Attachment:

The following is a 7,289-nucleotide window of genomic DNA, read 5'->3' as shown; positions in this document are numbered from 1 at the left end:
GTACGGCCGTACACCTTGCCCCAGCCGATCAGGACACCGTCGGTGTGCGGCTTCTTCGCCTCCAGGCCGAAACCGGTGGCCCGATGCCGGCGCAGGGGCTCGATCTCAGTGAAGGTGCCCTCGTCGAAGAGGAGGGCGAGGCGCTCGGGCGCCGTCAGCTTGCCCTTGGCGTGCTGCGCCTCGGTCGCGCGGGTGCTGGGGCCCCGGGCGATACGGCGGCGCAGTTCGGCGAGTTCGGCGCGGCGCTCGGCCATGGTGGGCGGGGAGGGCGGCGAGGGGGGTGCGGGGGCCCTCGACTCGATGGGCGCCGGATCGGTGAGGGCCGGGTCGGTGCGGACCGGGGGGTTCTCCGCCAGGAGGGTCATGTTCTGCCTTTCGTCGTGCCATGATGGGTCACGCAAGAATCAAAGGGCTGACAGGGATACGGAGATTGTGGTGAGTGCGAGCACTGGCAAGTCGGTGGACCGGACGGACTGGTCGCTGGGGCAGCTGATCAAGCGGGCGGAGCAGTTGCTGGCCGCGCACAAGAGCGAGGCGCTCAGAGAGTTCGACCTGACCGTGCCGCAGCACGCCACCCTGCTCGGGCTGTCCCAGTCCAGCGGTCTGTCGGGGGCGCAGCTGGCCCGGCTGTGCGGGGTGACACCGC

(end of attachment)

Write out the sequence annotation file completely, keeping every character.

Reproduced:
The following is a 7,289-nucleotide window of genomic DNA, read 5'->3' as shown; positions in this document are numbered from 1 at the left end:
GTACGGCCGTACACCTTGCCCCAGCCGATCAGGACACCGTCGGTGTGCGGCTTCTTCGCCTCCAGGCCGAAACCGGTGGCCCGATGCCGGCGCAGGGGCTCGATCTCAGTGAAGGTGCCCTCGTCGAAGAGGAGGGCGAGGCGCTCGGGCGCCGTCAGCTTGCCCTTGGCGTGCTGCGCCTCGGTCGCGCGGGTGCTGGGGCCCCGGGCGATACGGCGGCGCAGTTCGGCGAGTTCGGCGCGGCGCTCGGCCATGGTGGGCGGGGAGGGCGGCGAGGGGGGTGCGGGGGCCCTCGACTCGATGGGCGCCGGATCGGTGAGGGCCGGGTCGGTGCGGACCGGGGGGTTCTCCGCCAGGAGGGTCATGTTCTGCCTTTCGTCGTGCCATGATGGGTCACGCAAGAATCAAAGGGCTGACAGGGATACGGAGATTGTGGTGAGTGCGAGCACTGGCAAGTCGGTGGACCGGACGGACTGGTCGCTGGGGCAGCTGATCAAGCGGGCGGAGCAGTTGCTGGCCGCGCACAAGAGCGAGGCGCTCAGAGAGTTCGACCTGACCGTGCCGCAGCACGCCACCCTGCTCGGGCTGTCCCAGTCCAGCGGTCTGTCGGGGGCGCAGCTGGCCCGGCTGTGCGGGGTGACACCGC